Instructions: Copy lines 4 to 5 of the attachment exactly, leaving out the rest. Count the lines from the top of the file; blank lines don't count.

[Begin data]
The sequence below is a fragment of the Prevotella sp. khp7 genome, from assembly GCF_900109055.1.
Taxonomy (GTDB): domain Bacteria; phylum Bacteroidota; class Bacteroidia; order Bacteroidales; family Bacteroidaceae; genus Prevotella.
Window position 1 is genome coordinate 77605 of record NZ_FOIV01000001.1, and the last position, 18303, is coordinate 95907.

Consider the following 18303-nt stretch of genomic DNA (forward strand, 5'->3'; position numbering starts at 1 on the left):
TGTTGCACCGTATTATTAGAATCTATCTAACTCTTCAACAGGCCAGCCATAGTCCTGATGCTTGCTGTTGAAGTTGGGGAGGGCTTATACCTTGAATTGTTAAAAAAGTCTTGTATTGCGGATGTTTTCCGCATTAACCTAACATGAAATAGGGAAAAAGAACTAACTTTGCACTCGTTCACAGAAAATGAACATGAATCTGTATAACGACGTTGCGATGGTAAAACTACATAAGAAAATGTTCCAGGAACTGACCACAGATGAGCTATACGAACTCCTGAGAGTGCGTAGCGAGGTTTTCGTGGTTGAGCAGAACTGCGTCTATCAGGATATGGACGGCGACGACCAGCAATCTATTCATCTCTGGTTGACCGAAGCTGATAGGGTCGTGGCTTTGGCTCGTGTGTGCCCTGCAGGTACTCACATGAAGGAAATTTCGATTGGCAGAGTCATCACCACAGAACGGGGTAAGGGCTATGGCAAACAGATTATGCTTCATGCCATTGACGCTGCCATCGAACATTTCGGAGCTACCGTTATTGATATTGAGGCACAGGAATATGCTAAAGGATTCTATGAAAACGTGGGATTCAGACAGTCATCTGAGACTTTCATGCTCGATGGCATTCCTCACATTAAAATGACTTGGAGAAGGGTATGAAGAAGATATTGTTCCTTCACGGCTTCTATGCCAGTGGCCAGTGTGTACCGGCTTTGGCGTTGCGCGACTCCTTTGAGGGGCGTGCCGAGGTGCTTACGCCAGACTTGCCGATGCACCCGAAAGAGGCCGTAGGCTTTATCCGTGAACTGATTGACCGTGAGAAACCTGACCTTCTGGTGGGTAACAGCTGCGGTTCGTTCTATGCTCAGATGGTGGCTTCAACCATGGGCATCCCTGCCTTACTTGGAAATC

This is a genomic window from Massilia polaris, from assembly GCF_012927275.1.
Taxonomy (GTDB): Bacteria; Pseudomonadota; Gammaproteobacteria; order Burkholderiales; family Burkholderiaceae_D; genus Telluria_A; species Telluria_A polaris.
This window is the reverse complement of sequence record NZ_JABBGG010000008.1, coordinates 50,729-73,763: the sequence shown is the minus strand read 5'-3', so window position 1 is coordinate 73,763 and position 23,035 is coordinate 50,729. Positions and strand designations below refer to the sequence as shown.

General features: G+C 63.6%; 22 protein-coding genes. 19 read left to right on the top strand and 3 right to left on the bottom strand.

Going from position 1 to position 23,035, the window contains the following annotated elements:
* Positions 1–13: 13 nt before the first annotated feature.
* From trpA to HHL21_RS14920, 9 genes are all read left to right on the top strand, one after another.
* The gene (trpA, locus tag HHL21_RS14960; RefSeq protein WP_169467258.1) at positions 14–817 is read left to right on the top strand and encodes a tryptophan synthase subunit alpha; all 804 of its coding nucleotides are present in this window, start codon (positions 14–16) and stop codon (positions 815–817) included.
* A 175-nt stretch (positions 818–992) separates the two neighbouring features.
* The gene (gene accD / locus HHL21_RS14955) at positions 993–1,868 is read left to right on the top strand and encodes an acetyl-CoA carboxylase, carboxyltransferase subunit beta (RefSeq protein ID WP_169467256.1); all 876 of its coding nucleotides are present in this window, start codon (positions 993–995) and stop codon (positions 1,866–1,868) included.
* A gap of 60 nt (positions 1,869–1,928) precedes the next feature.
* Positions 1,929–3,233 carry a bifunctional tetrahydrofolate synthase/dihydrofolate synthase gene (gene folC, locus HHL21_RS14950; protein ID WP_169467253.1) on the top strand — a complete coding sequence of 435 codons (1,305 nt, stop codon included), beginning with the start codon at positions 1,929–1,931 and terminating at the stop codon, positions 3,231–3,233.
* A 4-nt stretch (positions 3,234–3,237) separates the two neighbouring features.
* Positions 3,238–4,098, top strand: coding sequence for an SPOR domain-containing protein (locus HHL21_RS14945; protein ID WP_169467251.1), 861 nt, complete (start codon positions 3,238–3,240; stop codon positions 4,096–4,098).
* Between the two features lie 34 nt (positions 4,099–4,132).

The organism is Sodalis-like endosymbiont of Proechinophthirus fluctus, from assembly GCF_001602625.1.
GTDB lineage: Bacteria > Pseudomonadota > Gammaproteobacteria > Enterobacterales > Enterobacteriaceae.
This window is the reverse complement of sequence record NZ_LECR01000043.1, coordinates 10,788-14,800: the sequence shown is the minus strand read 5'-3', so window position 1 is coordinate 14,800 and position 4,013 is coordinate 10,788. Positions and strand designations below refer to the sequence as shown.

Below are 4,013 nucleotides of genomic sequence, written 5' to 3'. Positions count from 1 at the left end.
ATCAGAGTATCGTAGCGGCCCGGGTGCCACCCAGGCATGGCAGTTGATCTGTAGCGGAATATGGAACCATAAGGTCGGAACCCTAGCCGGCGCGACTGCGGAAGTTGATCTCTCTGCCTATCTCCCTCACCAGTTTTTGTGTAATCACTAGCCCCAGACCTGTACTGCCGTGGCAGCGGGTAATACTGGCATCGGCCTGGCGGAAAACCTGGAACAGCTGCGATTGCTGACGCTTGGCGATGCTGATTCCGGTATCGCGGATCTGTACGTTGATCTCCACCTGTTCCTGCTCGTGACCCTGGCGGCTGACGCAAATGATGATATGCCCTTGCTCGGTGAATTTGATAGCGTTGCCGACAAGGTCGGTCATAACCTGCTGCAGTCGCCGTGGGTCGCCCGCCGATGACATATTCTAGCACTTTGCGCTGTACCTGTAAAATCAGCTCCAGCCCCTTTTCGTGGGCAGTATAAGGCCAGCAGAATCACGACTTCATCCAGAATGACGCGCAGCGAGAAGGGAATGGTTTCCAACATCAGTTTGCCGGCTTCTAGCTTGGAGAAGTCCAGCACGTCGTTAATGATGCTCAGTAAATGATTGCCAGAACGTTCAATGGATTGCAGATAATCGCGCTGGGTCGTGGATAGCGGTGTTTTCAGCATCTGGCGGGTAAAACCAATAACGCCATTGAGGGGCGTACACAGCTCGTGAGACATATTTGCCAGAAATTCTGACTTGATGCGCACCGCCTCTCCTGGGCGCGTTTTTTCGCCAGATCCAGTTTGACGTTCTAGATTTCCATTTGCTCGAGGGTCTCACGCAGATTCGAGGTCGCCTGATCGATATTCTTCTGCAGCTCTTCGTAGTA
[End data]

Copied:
Consider the following 18303-nt stretch of genomic DNA (forward strand, 5'->3'; position numbering starts at 1 on the left):
TGTTGCACCGTATTATTAGAATCTATCTAACTCTTCAACAGGCCAGCCATAGTCCTGATGCTTGCTGTTGAAGTTGGGGAGGGCTTATACCTTGAATTGTTAAAAAAGTCTTGTATTGCGGATGTTTTCCGCATTAACCTAACATGAAATAGGGAAAAAGAACTAACTTTGCACTCGTTCACAGAAAATGAACATGAATCTGTATAACGACGTTGCGATGGTAAAACTACATAAGAAAATGTTCCAGGAACTGACCACAGATGAGCTATACGAACTCCTGAGAGTGCGTAGCGAGGTTTTCGTGGTTGAGCAGAACTGCGTCTATCAGGATATGGACGGCGACGACCAGCAATCTATTCATCTCTGGTTGACCGAAGCTGATAGGGTCGTGGCTTTGGCTCGTGTGTGCCCTGCAGGTACTCACATGAAGGAAATTTCGATTGGCAGAGTCATCACCACAGAACGGGGTAAGGGCTATGGCAAACAGATTATGCTTCATGCCATTGACGCTGCCATCGAACATTTCGGAGCTACCGTTATTGATATTGAGGCACAGGAATATGCTAAAGGATTCTATGAAAACGTGGGATTCAGACAGTCATCTGAGACTTTCATGCTCGATGGCATTCCTCACATTAAAATGACTTGGAGAAGGGTATGAAGAAGATATTGTTCCTTCACGGCTTCTATGCCAGTGGCCAGTGTGTACCGGCTTTGGCGTTGCGCGACTCCTTTGAGGGGCGTGCCGAGGTGCTTACGCCAGACTTGCCGATGCACCCGAAAGAGGCCGTAGGCTTTATCCGTGAACTGATTGACCGTGAGAAACCTGACCTTCTGGTGGGTAACAGCTGCGGTTCGTTCTATGCTCAGATGGTGGCTTCAACCATGGGCATCCCTGCCTTACTTGGAAATC